Interaction of Speech Coders and Atypical Speech II Effects on Speech Quality Research Article
Research Article  |   August 01, 2002
Interaction of Speech Coders and Atypical Speech II
 
Author Affiliations & Notes
  • Donald G. Jamieson
    National Centre for Audiology The University of Western Ontario London, Ontario
  • Vijay Parsa, PhD
    National Centre for Audiology The University of Western Ontario London, Ontario
  • Moneca C. Price
    National Centre for Audiology The University of Western Ontario London, Ontario
  • James Till
    California State University Long Beach
  • Contact author: Vijay Parsa, PhD, National Centre for Audiology, The University of Western Ontario, London, Ontario, Canada N6G 1H1. E-mail: parsa@nca.uwo.ca
  • * Currently affiliated with The Canadian Hearing Society, Ottawa Regional Office, Ottawa, Ontario
    Currently affiliated with The Canadian Hearing Society, Ottawa Regional Office, Ottawa, Ontario×
Article Information
Speech, Voice & Prosodic Disorders / Voice Disorders / Speech, Voice & Prosody / Speech / Research Articles
Research Article   |   August 01, 2002
Interaction of Speech Coders and Atypical Speech II
Journal of Speech, Language, and Hearing Research, August 2002, Vol. 45, 689-699. doi:10.1044/1092-4388(2002/055)
History: Received January 3, 2002 , Accepted April 4, 2002
 
Journal of Speech, Language, and Hearing Research, August 2002, Vol. 45, 689-699. doi:10.1044/1092-4388(2002/055)
History: Received January 3, 2002; Accepted April 4, 2002
Web of Science® Times Cited: 4

We investigated how standard speech coders, currently used in modern communication systems, affect the quality of the speech of persons who have common speech and voice disorders. Three standardized speech coders (GSM 6.10 RPELTP, FS1016 CELP, and FS1015 LPC) and two speech coders based on subband processing were evaluated for their performance. Coder effects were assessed by measuring the quality of speech samples both before and after processing by the speech coders. Speech quality was rated by 10 listeners with normal hearing on 28 different scales representing pitch and loudness changes, speech rate, laryngeal and resonatory dysfunction, and coder-induced distortions. Results showed that (a) nine scale items were consistently and reliably rated by the listeners; (b) all coders degraded speech quality on these nine scales, with the GSM and CELP coders providing the better quality speech; and (c) interactions between coders and individual voices did occur on several voice quality scales.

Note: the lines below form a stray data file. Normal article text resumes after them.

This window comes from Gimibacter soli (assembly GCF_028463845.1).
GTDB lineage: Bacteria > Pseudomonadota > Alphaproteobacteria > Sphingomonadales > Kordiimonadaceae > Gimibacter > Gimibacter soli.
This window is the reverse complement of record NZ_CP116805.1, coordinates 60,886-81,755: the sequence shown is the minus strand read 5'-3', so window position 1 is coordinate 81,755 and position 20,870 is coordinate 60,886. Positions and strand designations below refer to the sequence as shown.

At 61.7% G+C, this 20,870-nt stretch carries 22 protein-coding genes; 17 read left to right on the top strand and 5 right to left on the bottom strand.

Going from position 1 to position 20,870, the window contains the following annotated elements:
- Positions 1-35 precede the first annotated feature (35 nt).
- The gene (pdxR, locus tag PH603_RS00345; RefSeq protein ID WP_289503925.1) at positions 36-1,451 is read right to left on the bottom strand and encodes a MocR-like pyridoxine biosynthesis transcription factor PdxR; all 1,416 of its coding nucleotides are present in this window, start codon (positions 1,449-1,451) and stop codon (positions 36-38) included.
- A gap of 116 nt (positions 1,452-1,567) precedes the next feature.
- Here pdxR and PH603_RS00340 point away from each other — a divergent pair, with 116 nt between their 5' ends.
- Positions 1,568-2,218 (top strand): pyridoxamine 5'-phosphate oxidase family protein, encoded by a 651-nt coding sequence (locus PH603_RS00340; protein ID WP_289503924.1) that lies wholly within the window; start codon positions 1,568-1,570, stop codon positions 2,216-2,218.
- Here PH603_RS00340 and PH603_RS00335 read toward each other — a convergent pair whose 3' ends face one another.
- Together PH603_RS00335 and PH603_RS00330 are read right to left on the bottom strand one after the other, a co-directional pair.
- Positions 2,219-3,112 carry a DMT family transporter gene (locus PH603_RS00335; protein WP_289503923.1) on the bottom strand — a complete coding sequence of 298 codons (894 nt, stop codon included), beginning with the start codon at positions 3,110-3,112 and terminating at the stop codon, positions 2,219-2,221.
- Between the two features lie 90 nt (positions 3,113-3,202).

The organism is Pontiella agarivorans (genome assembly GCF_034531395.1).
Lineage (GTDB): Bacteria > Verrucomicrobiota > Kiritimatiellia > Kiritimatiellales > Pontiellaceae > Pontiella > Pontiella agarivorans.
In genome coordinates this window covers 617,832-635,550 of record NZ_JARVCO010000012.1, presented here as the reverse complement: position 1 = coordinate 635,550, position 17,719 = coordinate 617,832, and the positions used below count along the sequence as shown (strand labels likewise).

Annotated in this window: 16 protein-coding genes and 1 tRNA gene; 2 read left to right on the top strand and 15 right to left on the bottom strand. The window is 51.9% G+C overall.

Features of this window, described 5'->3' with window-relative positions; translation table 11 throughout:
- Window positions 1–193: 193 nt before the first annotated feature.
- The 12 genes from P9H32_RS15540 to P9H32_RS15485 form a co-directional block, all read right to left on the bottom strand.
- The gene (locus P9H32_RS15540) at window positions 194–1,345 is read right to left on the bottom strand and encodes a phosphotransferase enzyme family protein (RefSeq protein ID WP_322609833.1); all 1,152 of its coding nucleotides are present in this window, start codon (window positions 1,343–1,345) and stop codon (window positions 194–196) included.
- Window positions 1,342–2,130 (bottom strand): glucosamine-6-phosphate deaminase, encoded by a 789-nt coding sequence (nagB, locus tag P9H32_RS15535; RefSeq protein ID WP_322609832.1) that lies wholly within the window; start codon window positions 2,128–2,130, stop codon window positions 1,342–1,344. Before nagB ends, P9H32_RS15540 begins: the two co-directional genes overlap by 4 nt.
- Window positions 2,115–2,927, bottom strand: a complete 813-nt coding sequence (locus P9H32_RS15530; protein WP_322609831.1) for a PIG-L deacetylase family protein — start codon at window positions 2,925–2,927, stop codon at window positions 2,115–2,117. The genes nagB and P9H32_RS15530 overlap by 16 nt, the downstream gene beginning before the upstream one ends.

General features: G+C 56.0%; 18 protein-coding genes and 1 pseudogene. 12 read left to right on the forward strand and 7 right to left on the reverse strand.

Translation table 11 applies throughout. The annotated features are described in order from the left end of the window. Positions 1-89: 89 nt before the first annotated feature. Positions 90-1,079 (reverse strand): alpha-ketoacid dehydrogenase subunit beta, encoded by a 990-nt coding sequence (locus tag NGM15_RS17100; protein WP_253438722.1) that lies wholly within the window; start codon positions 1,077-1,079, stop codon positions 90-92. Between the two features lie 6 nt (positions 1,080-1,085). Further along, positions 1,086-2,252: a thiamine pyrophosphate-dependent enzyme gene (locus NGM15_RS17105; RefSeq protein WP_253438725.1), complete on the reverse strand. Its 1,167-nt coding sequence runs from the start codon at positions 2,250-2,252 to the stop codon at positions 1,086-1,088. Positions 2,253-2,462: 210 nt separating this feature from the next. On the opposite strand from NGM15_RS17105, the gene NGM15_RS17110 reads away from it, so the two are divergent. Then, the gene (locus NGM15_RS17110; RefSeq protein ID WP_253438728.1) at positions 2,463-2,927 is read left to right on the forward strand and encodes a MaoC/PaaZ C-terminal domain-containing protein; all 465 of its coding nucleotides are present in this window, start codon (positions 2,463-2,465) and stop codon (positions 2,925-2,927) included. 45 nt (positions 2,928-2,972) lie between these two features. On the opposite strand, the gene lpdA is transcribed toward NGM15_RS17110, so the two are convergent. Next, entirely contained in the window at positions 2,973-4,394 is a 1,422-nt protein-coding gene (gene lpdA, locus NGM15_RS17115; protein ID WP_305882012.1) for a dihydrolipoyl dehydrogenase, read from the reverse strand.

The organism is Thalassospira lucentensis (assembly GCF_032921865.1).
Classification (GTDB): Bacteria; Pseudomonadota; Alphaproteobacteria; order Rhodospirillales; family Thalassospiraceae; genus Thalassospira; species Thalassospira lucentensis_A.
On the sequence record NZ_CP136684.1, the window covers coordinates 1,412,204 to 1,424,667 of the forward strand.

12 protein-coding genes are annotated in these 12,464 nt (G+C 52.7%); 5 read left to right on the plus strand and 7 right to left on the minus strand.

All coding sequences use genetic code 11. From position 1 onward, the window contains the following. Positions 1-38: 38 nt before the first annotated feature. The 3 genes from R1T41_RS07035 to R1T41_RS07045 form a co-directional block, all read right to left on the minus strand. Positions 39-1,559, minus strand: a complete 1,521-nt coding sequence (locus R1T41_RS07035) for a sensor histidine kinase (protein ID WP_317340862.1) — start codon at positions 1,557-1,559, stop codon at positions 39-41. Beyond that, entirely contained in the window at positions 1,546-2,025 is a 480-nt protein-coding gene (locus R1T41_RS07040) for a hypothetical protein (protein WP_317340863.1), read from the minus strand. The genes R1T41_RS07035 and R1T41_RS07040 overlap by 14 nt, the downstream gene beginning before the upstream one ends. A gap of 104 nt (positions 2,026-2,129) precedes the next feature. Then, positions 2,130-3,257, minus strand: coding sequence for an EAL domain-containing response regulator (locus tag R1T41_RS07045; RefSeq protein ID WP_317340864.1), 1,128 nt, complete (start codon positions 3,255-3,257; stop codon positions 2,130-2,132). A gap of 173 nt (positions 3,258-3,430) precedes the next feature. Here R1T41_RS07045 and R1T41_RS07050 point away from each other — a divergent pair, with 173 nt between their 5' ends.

Acknowledgments
This work was supported by grants from the Natural Sciences and Engineering Research Council, the Canadian Foundation for Innovation, and the Ontario Ministry of Health. We thank Sam Kheirallah for his help during the initial phases of this project.
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